Pitkin County to raise tobacco age despite federal action
Pitkin County commissioners are scheduled to vote Wednesday to raise the county’s minimum age to buy tobacco from 18 to 21 years old even though the federal government beat them to it.
“There was a suspicion the feds were gonna (raise the age to 21), but we didn’t think it would happen so fast,” said Karen Koenemann, Pitkin County’s public health director. “We thought it would take nine months to be implemented, but they just went ahead and did it.”
The nationwide age minimum of 21 went into effect Dec. 20, after President Donald Trump signed a $1.4 trillion budget bill that amended the federal Food, Drug and Cosmetic Act, according to an announcement by the Food and Drug Administration.
“It is now illegal for a retailer to sell any tobacco product — including cigarettes, cigars and e-cigarettes — to anyone under 21,” according to the notice on the FDA’s website. “The FDA will provide additional details on this issue as they become available.”
Colorado’s Department of Revenue is aware of the changes in the federal minimum tobacco age, but because it occurred during the holidays and because the state doesn’t license tobacco retailers, it’s not yet clear what action the state will take, said Suzi Karrer, DOR spokesperson.
“I think the federal government took action mainly because of … the vaping issue,” she said.
Wendy Smith, manager of the Conoco gas station at the Airport Business Center, said she’d seen something about the change recently, though it wasn’t of huge importance because the store voluntarily raised its minimum tobacco age to 21 a year ago. A tobacco retailer in Glenwood Springs said her store received a notice from the FDA in the past week.
Regardless, Pitkin County officials plan to move forward with plans to pass a county ordinance raising the minimum tobacco age to 21, Koenemann said.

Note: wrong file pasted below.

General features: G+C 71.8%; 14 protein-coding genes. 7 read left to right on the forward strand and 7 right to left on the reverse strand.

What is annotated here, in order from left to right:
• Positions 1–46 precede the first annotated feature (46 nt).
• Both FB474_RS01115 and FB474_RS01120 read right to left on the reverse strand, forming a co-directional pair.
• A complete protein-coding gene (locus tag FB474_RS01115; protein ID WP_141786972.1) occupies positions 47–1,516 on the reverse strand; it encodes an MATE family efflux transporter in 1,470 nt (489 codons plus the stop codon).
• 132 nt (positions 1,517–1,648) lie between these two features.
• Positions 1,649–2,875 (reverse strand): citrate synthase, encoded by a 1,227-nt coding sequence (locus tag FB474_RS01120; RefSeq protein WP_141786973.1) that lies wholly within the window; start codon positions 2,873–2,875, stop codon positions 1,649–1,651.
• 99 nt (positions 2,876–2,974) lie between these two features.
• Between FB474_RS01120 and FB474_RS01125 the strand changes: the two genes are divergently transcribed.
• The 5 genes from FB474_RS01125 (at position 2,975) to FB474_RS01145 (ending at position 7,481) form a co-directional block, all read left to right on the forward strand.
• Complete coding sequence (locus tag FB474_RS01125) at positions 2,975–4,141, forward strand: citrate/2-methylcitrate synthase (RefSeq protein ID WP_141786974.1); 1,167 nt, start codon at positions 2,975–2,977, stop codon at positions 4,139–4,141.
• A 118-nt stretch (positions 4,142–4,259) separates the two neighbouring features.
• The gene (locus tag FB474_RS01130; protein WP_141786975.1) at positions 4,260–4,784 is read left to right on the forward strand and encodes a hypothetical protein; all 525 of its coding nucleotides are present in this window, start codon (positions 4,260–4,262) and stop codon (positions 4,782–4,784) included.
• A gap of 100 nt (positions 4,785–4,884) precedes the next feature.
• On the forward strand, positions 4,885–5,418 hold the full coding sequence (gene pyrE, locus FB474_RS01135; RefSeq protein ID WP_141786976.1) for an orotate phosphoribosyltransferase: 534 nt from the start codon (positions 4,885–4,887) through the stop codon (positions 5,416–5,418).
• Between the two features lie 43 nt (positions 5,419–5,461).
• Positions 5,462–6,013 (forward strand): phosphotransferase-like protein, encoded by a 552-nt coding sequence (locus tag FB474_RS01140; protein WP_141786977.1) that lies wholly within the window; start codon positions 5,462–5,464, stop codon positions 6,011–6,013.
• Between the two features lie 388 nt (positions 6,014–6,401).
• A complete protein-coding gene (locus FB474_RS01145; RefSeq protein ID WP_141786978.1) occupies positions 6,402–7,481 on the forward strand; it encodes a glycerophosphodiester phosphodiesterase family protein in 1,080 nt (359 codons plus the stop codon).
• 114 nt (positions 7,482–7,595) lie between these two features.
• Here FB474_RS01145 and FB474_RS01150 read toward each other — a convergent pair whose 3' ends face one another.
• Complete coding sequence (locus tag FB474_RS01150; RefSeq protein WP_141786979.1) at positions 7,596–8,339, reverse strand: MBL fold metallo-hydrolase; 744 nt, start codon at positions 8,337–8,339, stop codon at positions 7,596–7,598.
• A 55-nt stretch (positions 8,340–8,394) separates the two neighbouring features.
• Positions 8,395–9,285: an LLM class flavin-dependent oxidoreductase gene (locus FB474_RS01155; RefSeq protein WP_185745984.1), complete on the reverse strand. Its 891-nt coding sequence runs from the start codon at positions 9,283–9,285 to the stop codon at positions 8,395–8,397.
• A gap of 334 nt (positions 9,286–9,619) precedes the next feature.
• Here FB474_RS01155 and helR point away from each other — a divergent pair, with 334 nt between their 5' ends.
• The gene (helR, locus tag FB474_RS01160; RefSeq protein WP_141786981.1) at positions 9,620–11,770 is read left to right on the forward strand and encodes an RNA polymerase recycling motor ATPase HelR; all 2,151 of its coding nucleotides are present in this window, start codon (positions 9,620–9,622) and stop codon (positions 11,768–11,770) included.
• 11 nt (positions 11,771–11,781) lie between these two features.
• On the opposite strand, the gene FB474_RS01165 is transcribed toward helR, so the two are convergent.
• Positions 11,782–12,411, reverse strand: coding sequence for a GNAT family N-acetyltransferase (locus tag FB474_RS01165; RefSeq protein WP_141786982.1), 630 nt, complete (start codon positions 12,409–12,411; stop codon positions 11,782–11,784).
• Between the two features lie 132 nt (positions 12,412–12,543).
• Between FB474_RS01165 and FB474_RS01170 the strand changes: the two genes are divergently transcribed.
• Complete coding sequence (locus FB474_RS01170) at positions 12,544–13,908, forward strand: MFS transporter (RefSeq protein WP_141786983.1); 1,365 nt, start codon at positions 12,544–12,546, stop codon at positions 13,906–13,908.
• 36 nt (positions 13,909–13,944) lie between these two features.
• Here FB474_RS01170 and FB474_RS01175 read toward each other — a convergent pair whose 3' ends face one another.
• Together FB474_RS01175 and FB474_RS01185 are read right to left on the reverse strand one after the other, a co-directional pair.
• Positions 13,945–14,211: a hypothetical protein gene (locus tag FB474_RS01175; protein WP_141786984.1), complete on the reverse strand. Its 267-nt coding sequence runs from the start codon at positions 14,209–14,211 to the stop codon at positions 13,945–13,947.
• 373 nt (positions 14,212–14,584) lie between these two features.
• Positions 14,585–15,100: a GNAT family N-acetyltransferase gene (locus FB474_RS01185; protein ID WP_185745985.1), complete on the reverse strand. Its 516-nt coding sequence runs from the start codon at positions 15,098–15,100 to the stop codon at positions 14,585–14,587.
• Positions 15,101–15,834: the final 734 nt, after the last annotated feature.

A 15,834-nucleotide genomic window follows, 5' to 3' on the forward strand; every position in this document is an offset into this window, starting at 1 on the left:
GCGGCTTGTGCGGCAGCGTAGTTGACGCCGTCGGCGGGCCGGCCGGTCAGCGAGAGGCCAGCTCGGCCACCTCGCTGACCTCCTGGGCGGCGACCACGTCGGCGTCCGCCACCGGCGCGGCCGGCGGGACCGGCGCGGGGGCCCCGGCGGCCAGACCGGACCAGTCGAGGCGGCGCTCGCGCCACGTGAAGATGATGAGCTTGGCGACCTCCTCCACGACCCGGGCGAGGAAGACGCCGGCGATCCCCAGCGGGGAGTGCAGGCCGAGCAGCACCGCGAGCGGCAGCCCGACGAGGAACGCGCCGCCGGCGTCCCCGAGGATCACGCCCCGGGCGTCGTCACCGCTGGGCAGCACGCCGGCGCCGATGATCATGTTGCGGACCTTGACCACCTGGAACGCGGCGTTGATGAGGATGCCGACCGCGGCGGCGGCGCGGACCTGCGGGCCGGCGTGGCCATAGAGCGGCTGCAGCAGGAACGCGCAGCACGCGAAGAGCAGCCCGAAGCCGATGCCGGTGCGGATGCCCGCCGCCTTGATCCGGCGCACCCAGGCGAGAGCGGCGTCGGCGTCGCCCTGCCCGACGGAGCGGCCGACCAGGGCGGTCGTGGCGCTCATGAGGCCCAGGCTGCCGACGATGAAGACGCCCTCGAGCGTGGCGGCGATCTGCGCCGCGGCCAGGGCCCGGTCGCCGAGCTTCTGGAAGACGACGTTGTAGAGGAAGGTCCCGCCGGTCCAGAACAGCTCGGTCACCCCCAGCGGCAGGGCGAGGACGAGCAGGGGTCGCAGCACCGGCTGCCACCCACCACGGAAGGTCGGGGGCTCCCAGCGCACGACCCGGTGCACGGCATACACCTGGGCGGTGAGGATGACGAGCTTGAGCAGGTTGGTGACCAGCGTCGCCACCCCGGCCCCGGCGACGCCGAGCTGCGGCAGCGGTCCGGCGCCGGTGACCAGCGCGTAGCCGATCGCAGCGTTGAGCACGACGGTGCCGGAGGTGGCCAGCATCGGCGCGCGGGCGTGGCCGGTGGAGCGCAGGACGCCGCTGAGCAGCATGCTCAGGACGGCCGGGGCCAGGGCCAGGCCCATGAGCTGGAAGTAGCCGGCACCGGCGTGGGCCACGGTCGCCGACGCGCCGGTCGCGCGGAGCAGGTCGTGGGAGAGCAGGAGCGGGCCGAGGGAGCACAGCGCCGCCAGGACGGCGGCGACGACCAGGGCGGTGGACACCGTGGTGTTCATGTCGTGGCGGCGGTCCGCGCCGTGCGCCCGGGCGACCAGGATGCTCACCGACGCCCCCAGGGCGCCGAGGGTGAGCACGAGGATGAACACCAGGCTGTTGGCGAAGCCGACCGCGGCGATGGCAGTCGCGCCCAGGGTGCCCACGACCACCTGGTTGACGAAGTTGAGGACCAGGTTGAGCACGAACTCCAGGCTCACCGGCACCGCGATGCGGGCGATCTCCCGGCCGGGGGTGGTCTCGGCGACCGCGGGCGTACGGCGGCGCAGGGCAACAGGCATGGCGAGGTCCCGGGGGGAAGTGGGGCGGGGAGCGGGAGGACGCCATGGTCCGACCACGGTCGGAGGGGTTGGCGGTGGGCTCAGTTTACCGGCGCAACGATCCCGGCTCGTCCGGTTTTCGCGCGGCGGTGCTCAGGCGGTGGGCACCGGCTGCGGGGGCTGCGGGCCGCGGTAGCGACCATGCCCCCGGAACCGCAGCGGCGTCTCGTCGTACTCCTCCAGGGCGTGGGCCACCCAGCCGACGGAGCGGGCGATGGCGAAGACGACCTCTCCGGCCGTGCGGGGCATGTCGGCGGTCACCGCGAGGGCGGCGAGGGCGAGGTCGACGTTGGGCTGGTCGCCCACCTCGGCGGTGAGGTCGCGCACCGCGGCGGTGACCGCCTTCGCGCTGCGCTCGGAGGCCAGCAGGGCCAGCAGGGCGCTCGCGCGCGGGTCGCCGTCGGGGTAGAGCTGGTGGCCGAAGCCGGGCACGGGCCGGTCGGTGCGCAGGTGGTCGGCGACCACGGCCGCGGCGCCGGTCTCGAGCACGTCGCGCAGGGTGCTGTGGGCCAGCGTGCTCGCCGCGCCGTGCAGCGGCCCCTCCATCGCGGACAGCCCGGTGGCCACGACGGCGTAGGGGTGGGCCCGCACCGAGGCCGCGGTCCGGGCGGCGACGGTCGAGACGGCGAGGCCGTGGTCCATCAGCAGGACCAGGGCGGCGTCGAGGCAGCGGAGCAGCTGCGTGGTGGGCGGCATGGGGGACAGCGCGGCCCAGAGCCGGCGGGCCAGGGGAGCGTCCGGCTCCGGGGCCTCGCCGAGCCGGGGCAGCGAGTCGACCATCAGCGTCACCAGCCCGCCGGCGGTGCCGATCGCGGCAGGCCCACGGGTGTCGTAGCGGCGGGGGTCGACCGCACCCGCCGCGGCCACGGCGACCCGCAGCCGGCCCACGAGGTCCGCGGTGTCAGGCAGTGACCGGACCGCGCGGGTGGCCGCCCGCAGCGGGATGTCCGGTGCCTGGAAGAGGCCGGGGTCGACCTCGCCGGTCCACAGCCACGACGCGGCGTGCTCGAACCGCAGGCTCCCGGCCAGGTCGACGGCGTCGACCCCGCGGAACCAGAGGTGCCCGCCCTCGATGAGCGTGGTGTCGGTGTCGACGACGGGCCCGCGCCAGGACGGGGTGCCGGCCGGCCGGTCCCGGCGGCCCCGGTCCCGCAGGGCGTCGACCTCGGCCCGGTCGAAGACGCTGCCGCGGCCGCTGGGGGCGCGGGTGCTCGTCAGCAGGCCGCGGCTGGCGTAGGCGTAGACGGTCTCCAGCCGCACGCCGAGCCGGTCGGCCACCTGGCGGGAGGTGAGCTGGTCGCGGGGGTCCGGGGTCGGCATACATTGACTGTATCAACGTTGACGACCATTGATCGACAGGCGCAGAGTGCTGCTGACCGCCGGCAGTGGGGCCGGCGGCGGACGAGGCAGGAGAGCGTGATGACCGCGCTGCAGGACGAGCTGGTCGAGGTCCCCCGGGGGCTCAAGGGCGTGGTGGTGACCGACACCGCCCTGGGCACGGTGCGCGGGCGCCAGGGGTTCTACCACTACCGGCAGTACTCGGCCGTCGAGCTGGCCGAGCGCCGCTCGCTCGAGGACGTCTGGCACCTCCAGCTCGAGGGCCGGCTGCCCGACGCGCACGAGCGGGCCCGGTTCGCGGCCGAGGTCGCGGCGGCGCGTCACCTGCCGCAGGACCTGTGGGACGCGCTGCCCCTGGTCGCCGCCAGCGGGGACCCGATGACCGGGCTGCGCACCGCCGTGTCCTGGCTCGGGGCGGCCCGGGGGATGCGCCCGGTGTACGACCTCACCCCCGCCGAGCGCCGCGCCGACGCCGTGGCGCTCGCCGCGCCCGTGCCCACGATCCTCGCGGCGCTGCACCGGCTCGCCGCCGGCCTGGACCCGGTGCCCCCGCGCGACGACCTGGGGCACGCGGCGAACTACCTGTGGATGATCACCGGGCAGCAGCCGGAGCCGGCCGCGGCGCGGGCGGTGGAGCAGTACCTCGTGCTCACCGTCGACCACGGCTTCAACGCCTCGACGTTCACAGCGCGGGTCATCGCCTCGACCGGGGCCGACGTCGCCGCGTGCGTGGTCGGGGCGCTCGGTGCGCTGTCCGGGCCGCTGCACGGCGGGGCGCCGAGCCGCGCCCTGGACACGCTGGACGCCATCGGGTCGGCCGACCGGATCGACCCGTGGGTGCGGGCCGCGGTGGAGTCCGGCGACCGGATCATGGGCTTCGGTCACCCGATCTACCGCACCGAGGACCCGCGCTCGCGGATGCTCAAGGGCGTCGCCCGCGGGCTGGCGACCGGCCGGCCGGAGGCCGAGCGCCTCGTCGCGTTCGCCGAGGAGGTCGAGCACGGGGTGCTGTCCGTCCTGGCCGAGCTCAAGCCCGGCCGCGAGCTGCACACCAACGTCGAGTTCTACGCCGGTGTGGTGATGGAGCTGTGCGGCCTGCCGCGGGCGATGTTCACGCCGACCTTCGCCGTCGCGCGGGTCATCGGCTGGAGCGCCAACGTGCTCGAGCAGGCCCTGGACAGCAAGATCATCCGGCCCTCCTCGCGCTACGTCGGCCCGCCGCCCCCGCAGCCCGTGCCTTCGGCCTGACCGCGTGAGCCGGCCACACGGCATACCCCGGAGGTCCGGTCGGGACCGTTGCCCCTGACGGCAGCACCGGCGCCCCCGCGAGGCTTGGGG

“This will allow us to have local enforcement,” she said.
Pitkin County’s ordinance, which will go into effect Jan. 8 if commissioners approve it on first reading, will levy a significantly different penalty than state law, Koenemann said.
Colorado law currently says a person under age 18 who purchases tobacco can be fined $100. Pitkin County’s law takes a slightly different approach, where retailers who sell tobacco to those under 21 are held accountable and can be fined a civil penalty of $1,000.
“In the event of a retail sale of cigarettes, tobacco or nicotine products to a minor, liability for violating this prohibition attaches to the sales agent or employee of the retail establishment as well as to the retail establishment’s owner or owners,” according to the Pitkin County ordinance.
“We don’t want to penalize youth,” Koenemann said. “The onus is on the retailers.”
Commissioners are set to debate the tobacco ordinance Wednesday at their regular, twice-monthly meeting, which begins at noon.
In June 2017, the Aspen City Council voted to raise the age, making Aspen the first government entity in Colorado to increase the purchase age.
Pitkin County voters passed a tobacco tax in November, which went into effect. Jan. 1, that adds $3.20 to the price of a pack of cigarettes with an annual 10-cent increase until the tax reaches $4 per pack. Other tobacco and nicotine products will be taxed at 40%.
The city of Aspen was the first municipality in the state to pass a tobacco tax, when voters in November 2017 approved a tax similar to the one now in effect in Pitkin County.
With many lingering questions still surrounding the fate of Aspen’s historic Old Powerhouse, City Council decided during Monday’s work session to hold off on providing staff direction on moving the preservation project forward until more information can be presented.